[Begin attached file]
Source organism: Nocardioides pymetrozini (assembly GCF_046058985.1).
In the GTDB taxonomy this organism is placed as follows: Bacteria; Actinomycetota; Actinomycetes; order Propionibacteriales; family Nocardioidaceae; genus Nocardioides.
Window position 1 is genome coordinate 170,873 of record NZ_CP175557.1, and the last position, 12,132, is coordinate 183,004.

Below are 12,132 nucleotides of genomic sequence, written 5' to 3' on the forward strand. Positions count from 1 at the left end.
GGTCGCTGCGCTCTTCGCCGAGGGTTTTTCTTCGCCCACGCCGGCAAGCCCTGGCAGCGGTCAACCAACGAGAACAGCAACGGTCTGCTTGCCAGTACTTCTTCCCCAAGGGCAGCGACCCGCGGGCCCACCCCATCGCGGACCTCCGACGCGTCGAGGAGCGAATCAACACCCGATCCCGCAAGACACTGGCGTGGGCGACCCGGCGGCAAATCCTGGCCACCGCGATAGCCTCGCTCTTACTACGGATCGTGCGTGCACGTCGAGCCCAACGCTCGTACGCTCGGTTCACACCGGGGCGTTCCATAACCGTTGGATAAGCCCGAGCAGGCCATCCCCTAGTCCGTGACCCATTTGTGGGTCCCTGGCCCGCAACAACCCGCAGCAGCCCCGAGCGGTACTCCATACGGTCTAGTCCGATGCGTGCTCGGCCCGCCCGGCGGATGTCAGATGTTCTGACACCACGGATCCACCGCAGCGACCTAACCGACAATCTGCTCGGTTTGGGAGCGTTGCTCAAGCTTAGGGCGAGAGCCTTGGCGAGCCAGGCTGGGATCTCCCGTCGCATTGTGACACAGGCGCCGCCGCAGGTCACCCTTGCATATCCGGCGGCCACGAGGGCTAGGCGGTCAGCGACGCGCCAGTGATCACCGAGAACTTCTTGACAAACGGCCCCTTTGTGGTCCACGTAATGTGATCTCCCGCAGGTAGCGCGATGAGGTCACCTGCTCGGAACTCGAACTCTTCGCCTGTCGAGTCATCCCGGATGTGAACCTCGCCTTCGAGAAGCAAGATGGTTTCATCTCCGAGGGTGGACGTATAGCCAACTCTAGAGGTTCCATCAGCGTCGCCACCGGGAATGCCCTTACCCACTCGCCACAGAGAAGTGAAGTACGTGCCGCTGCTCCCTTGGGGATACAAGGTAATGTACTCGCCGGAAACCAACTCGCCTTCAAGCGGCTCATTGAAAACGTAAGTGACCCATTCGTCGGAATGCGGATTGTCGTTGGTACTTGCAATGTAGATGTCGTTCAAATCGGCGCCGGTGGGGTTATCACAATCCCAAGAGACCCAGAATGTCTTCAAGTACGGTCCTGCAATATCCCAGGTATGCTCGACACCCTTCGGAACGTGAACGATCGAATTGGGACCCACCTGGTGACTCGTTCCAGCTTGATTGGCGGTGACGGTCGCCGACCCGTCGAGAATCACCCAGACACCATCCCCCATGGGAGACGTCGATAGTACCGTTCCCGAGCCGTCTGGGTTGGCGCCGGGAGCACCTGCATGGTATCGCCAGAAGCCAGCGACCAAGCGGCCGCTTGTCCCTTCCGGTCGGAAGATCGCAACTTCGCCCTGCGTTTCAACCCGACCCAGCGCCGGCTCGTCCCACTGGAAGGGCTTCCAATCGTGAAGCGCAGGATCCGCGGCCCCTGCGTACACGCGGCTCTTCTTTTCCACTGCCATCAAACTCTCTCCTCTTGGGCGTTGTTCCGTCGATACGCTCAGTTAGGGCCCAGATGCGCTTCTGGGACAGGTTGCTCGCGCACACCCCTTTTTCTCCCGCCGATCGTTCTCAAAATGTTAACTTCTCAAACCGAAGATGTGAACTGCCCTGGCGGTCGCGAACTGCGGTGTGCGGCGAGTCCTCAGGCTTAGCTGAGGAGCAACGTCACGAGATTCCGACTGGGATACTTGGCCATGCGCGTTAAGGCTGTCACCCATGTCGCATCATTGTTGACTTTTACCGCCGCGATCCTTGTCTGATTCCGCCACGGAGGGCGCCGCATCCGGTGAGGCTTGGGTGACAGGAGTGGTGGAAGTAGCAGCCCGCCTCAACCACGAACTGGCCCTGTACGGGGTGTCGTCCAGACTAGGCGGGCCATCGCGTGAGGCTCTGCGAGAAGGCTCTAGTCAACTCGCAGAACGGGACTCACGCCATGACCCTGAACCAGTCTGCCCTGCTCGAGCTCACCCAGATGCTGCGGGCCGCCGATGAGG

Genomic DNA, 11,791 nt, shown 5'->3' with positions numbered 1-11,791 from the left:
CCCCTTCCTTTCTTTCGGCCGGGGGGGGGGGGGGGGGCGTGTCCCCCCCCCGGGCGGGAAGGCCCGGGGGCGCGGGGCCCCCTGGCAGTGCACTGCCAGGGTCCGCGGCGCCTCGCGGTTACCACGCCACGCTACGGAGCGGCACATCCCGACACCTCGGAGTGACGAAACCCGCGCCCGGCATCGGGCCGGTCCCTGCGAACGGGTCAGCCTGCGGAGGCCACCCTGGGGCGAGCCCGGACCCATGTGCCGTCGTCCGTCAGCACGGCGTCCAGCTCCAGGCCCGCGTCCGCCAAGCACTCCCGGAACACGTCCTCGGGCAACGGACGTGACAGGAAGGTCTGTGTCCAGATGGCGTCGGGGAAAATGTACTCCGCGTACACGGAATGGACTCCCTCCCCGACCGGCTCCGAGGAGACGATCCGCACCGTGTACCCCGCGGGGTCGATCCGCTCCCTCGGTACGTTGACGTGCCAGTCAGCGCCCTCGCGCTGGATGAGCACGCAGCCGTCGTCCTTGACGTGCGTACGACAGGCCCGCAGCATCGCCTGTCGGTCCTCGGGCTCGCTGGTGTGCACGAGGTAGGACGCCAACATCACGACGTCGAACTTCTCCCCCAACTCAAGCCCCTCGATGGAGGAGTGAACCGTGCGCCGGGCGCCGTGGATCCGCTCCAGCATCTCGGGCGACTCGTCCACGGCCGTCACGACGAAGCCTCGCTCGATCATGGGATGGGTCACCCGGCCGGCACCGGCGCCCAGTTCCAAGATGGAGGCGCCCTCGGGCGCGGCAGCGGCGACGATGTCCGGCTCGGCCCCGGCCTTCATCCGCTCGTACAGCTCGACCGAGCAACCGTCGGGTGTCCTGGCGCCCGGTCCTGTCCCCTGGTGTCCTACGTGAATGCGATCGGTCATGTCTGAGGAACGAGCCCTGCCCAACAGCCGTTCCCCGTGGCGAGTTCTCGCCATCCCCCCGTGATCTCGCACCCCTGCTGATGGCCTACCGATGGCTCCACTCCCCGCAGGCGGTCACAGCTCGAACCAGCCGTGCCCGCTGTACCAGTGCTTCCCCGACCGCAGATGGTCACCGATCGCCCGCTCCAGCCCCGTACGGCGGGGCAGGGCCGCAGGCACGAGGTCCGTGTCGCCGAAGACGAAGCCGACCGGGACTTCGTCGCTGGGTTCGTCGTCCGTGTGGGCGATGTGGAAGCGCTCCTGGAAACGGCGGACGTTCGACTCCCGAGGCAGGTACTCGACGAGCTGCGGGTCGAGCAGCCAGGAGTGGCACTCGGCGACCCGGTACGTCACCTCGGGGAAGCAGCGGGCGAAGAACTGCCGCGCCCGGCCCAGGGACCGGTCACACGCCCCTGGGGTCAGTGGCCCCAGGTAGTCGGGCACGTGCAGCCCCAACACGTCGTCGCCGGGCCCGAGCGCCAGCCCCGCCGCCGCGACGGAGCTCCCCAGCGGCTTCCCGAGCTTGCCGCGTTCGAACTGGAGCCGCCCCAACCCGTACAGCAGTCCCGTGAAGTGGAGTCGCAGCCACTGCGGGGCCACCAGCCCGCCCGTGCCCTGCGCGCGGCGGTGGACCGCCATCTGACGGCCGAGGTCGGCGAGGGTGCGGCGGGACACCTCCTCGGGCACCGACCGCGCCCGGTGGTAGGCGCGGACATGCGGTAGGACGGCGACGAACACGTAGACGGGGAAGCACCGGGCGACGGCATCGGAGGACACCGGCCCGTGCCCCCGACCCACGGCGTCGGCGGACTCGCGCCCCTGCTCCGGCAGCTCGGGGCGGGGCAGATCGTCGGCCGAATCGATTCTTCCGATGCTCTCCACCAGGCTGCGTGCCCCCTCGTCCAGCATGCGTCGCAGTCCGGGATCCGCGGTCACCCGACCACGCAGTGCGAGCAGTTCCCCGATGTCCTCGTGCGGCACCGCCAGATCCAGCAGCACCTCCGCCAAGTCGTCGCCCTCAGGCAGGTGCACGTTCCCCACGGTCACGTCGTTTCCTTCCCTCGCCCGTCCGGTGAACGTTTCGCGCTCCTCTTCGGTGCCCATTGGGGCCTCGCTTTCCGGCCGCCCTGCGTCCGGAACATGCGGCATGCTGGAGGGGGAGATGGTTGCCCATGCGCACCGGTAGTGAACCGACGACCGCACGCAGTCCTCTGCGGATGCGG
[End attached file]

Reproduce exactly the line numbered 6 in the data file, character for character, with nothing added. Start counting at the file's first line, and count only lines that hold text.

Genomic DNA, 11,791 nt, shown 5'->3' with positions numbered 1-11,791 from the left: